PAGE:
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Farm-to-lunch-table program helps Colorado students understand that food doesn’t just come from the supermarket

The Denver Post – Monte Whaley

“Condon is part of a national movement started in 2009 by Chef Ann Cooper aimed at helping schools get access to fresh, healthy food. Cooper began the Chef Ann Foundation to head-off a national obesity epidemic among school kids and to ensure they avoid diet-related diseases. “We just wanted to try and make sure every kid has access to fresh and from-scratch meals,” said Cooper, who also is also director of Food Services for the Boulder Valley School District. A graduate of the Culinary Institute of America, Cooper has 40 years of experience as a chef, including 17 years in school food programs. She speaks nationally about efforts to change how school districts feed students. Cooper uses programs such as Project Produce to provide tools, training, resources and funding to alter school lunches so they offer more fresh alternatives. So far, the Chef Ann Foundation has reached more than 7,000 schools and 2.6 million children in all 50 states.”(more)

Denver Expands Choice and Charters

Education Next – David Osborne

“Some of the most dramatic gains in urban education have come from school districts using what’s known as a “portfolio strategy.” Under this approach, districts negotiate performance agreements with public schools—traditional, charter, and hybrid models. The arrangement affords school leaders substantial autonomy to handcraft their schools to fit the needs of their students. Districts give parents choices among the schools while working to replicate successful schools and replace failing ones.”(more)

Years into changes, Colorado schools still struggle balancing discipline

The Denver Post – Yesenia Robles

“Peace circles, mediation and refocusing. They’re tools that teachers are now using in most districts as alternatives to sending students to the principal’s office. It’s a shift away from zero-tolerance policies that became the norm after the 1999 Columbine High School shootings, which left 13 dead. Those policies had some parents upset when schools suspended students who missed too many days from school or chewed gum in class, or they called the police on children with toy guns. Researchers say the strict policies were unevenly applied to students of color and served to disengage students from school without looking into why they may have been acting up.”(more)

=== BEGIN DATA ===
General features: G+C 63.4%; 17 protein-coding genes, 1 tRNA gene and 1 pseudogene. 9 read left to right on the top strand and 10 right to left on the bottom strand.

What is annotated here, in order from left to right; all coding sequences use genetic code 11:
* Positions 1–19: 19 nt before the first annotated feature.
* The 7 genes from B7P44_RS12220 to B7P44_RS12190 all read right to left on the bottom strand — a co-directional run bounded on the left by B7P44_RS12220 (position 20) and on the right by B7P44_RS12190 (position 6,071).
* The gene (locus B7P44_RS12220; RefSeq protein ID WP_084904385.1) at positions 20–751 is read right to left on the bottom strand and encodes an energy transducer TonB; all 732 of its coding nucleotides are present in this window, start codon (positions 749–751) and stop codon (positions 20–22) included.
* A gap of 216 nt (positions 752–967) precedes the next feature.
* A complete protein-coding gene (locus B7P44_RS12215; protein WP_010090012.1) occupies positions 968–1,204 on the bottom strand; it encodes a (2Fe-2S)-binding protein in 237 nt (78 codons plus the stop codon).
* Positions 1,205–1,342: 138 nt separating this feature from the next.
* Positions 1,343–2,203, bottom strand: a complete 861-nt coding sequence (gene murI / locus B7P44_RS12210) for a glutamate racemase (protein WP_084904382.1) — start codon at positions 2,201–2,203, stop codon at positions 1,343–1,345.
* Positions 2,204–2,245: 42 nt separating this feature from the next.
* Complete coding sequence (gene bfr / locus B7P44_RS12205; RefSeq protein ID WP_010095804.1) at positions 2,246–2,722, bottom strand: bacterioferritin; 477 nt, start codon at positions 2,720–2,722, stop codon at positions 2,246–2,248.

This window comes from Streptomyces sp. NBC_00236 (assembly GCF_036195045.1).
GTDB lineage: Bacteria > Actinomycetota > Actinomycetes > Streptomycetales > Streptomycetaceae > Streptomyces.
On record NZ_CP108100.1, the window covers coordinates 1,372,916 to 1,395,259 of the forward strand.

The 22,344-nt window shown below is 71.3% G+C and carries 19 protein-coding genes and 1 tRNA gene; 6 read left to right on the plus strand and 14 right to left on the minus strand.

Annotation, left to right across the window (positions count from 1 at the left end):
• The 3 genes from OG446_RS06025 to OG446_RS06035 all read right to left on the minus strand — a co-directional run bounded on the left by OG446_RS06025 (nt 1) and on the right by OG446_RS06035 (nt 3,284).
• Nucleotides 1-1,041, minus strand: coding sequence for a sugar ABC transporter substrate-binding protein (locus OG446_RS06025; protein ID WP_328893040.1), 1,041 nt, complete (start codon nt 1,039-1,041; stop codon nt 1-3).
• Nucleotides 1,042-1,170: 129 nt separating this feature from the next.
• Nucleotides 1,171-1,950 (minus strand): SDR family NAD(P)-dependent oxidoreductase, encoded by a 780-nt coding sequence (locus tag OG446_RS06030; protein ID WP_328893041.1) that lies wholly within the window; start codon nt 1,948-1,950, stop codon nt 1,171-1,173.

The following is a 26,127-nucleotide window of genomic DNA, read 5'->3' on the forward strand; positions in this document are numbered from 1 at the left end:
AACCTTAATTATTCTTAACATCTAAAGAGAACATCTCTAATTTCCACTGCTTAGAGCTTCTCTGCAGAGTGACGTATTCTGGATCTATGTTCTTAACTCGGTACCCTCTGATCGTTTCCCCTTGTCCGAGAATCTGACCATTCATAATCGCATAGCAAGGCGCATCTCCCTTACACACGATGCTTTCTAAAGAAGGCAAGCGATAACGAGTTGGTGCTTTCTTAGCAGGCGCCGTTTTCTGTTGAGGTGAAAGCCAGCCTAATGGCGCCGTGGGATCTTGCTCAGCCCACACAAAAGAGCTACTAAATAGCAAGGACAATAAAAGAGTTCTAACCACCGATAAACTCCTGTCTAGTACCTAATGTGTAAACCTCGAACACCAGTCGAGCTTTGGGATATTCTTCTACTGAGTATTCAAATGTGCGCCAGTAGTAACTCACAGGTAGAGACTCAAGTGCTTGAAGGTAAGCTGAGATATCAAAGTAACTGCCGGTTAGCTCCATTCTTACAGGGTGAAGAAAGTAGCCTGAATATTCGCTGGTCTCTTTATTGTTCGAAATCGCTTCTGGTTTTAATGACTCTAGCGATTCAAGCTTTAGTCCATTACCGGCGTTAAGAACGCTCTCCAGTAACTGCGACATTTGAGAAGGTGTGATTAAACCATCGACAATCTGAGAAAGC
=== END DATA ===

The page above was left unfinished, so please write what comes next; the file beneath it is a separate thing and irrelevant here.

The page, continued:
Rube Goldberg machines teach students physics

The Denver Post – Ann Butler

“Families of freshmen at Animas High School have found it difficult to make breakfast during the last month or so. The students borrowed coffee makers, toasters, waffle irons, pancake griddles and even cereal and milk to create their Rube Goldberg machines — a complex and creative way to achieve simple tasks. The project was part of teacher Brian Morgan’s physics and earth sciences class. To make their machines, they used springs, gears, pulleys, wheels, dominoes, ramps, levers, mousetraps, funnels, ball bearings, marbles, golf balls and parts from games, not to mention duct tape, lots of duct tape. But the lesson wasn’t the task; it was a hands-on way to see how different physics principles work. “We learned about acceleration, force and transference,” said Emma Poitras, who, with partners Sierra DesPlanques and Ella Brown, created a 14-step toaster process. Their machine included a cellphone set to vibrate that kicked off the steps by pushing a ball bearing down a tube. “We also learned construction skills,” Emma said. “I didn’t even know what a drill bit was, and we used an electric saw, too.” The complexity of the machines reduced the effectiveness of the task completion. Some teams said their machines failed completely. Emma, Ella and Sierra’s machine managed to toast four slices of bread.”(more)

How a School Project Made City Planners Out of Teens

The Atlantic – Jackie Zubrzycki

“Last spring, Chris DeRemer, a geography teacher at Manual High School in Denver’s Whittier neighborhood, found out his district was considering opening a new middle school in the same building as Manual. While Denver Public Schools’ enrollment is growing quickly and the district is pressed for space, most of the first floor of Manual’s three-story building is used by administrators, not students. The high school also has no middle school directly feeding into it, which has led enrollment to drop steadily in recent years. But filling that space with preteens and a brand-new middle school would inevitably change Manual’s academic and social environment. “For [the students] to not have a voice in that, that was not okay,” DeRemer said. DeRemer decided to use the district’s plan as a teaching opportunity. He outlined a project for his Advanced Placement Human Geography class, aimed at fulfilling course goals such as reading and interpreting data and defining regions.”(more)